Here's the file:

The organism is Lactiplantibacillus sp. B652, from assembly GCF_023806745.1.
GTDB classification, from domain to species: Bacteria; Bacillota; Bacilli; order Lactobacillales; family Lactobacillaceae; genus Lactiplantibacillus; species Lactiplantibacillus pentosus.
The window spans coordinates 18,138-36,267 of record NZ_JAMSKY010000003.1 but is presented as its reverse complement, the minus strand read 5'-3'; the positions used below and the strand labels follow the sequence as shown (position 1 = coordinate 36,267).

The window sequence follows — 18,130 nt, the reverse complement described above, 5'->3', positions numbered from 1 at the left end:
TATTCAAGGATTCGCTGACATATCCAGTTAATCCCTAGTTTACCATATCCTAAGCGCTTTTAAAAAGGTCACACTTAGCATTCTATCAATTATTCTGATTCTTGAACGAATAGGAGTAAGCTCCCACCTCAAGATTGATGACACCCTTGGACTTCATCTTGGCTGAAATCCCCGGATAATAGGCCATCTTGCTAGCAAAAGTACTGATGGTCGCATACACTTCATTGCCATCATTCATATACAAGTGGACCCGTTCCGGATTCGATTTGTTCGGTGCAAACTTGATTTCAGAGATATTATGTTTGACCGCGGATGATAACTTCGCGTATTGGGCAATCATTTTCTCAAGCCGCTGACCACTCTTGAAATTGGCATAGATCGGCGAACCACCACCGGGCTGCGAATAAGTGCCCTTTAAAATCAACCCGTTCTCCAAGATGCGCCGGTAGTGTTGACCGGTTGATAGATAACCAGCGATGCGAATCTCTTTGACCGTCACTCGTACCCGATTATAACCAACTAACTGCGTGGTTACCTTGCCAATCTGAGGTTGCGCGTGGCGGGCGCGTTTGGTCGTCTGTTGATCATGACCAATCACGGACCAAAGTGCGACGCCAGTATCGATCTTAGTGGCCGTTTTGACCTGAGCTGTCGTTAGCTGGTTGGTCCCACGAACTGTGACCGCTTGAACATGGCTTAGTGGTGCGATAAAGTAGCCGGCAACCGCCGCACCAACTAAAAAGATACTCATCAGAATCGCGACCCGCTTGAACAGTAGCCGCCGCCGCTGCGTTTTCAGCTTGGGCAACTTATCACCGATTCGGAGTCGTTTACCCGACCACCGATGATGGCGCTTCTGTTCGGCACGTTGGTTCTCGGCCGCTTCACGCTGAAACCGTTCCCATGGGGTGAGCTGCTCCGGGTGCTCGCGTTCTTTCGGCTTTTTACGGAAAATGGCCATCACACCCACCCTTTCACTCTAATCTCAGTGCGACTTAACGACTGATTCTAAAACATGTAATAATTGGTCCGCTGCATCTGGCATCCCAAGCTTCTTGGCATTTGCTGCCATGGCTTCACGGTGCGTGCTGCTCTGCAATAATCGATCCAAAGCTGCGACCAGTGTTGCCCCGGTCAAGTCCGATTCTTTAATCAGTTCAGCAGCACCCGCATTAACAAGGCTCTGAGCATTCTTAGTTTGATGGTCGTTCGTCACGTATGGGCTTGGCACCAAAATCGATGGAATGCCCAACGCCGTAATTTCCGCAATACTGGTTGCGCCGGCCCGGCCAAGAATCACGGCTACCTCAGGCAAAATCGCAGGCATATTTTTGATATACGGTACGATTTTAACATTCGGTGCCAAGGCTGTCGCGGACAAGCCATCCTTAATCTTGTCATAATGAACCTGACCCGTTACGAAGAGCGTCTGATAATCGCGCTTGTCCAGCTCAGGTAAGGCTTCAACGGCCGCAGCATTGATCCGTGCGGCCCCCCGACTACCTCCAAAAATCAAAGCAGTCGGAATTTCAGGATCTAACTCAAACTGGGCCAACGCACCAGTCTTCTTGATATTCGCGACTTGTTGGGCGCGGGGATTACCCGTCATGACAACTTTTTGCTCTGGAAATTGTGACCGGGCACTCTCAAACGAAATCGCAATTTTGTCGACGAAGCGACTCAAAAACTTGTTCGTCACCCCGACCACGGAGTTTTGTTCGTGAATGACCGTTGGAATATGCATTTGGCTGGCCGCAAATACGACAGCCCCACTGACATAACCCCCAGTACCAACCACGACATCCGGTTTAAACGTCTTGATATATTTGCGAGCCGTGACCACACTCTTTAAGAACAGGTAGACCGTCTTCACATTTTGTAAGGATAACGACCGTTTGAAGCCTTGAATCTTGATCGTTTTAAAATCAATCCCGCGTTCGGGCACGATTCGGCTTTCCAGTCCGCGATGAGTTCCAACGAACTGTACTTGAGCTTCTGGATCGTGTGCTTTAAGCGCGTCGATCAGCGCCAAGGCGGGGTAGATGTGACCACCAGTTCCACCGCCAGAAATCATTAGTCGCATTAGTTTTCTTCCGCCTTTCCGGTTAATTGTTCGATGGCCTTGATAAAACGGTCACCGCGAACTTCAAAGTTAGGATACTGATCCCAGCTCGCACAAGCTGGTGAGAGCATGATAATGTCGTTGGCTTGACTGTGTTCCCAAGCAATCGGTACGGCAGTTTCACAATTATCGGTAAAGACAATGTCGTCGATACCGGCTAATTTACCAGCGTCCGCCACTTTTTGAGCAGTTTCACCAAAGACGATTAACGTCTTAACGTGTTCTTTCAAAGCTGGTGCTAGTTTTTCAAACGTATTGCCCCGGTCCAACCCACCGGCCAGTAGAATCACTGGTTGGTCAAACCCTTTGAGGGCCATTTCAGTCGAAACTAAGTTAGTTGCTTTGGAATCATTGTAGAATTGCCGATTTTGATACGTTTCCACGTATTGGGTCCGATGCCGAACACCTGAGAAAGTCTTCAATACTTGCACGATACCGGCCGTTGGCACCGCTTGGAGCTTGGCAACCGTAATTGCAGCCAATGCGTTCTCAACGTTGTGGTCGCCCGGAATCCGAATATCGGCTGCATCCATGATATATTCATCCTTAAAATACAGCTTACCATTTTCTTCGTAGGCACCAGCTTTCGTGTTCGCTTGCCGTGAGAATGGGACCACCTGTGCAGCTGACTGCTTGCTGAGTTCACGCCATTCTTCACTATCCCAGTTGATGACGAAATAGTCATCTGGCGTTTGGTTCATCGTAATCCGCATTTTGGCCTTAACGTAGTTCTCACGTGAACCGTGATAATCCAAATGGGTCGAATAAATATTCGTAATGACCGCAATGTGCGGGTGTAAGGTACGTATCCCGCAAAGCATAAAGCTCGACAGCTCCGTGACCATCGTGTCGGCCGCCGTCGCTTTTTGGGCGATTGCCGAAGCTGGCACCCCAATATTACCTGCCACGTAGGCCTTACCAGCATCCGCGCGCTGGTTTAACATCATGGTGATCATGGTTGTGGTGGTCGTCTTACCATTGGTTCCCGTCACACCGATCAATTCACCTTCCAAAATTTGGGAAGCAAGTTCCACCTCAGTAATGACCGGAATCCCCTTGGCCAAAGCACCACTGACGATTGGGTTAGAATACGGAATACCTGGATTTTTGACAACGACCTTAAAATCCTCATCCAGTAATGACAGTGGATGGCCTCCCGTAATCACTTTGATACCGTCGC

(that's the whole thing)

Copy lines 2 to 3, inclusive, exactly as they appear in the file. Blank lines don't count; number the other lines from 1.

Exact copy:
GTDB classification, from domain to species: Bacteria; Bacillota; Bacilli; order Lactobacillales; family Lactobacillaceae; genus Lactiplantibacillus; species Lactiplantibacillus pentosus.
The window spans coordinates 18,138-36,267 of record NZ_JAMSKY010000003.1 but is presented as its reverse complement, the minus strand read 5'-3'; the positions used below and the strand labels follow the sequence as shown (position 1 = coordinate 36,267).